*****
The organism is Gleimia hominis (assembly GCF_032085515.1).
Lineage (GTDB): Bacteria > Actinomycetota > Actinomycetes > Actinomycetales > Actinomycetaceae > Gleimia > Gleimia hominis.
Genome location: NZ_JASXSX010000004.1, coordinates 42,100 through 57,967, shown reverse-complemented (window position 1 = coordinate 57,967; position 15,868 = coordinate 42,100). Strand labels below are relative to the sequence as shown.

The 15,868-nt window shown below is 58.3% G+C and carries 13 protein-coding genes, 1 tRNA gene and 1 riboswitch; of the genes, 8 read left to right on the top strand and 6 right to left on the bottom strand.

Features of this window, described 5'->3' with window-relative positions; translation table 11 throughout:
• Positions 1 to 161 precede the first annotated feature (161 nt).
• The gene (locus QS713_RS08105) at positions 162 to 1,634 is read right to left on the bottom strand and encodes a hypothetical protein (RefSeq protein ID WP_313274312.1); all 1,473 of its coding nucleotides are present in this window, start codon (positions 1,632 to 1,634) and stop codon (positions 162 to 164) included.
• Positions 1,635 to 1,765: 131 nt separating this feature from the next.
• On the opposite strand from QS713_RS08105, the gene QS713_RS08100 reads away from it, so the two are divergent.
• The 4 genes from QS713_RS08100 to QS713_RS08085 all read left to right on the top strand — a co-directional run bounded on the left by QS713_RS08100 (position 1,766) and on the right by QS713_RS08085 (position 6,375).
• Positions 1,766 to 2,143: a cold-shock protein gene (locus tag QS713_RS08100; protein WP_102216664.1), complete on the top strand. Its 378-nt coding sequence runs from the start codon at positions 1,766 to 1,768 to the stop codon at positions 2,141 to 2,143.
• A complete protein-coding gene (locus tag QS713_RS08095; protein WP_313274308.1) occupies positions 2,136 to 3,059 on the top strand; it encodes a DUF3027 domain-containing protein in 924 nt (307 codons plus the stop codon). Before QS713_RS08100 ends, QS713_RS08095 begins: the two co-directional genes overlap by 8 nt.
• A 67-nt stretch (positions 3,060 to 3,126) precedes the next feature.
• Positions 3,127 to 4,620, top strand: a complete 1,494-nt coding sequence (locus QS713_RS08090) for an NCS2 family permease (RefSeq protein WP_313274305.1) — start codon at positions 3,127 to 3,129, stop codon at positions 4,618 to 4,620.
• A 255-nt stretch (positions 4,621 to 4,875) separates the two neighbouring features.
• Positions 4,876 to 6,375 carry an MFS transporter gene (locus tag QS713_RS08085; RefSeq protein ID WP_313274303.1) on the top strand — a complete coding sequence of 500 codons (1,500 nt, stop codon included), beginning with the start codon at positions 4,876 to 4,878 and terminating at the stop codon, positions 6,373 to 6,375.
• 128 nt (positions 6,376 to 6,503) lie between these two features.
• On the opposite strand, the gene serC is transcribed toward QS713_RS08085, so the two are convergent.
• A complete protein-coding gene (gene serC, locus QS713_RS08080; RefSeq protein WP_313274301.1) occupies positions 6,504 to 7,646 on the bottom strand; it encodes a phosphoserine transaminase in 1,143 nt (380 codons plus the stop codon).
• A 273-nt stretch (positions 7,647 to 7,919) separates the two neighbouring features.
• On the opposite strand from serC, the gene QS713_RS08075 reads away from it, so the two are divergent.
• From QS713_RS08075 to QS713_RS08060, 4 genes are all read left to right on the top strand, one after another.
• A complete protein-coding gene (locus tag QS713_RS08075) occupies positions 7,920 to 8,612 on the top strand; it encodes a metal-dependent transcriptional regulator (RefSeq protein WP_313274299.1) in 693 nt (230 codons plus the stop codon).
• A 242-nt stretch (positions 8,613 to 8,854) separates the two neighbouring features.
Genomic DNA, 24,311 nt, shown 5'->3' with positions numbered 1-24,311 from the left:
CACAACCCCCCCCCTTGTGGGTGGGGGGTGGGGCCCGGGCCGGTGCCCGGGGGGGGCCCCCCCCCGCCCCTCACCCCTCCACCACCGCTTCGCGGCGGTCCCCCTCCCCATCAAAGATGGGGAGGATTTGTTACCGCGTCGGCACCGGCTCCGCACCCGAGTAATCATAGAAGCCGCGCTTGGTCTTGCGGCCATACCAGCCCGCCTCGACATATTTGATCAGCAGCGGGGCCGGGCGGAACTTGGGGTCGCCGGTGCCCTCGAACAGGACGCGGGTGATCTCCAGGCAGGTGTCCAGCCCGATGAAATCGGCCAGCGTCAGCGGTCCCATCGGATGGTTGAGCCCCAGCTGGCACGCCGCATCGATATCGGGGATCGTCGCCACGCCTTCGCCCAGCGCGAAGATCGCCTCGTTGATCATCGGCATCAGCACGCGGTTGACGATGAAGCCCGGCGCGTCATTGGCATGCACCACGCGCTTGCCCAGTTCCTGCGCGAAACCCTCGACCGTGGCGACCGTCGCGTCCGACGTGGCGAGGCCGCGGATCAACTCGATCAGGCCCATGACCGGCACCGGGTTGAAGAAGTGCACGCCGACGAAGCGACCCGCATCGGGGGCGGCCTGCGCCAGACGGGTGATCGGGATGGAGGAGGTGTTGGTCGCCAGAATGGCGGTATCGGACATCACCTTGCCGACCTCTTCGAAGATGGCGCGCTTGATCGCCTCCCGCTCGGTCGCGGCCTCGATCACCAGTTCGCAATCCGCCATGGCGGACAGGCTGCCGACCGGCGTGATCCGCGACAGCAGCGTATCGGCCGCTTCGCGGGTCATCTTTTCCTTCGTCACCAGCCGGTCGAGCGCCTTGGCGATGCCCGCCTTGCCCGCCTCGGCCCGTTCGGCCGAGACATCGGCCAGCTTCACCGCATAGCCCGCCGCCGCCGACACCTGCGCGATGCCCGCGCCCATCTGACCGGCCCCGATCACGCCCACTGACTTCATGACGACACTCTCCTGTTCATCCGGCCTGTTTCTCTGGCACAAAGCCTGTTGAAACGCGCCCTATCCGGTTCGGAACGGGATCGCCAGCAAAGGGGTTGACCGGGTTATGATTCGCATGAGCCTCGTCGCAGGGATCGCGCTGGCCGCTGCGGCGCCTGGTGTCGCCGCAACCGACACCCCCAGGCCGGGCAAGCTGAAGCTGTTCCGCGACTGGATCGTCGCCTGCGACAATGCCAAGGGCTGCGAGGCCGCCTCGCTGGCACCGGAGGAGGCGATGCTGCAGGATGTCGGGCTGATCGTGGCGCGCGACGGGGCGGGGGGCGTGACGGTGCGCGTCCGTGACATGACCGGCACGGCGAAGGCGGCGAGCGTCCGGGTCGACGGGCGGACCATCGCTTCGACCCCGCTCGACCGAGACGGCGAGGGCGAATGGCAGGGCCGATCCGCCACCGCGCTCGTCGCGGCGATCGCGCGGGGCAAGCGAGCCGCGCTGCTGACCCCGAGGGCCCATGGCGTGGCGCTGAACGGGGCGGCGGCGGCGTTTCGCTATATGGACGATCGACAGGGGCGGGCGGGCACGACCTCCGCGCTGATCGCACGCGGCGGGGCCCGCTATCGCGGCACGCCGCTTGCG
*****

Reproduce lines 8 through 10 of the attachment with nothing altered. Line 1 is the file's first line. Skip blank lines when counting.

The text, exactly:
• Positions 1,635 to 1,765: 131 nt separating this feature from the next.
• On the opposite strand from QS713_RS08105, the gene QS713_RS08100 reads away from it, so the two are divergent.
• The 4 genes from QS713_RS08100 to QS713_RS08085 all read left to right on the top strand — a co-directional run bounded on the left by QS713_RS08100 (position 1,766) and on the right by QS713_RS08085 (position 6,375).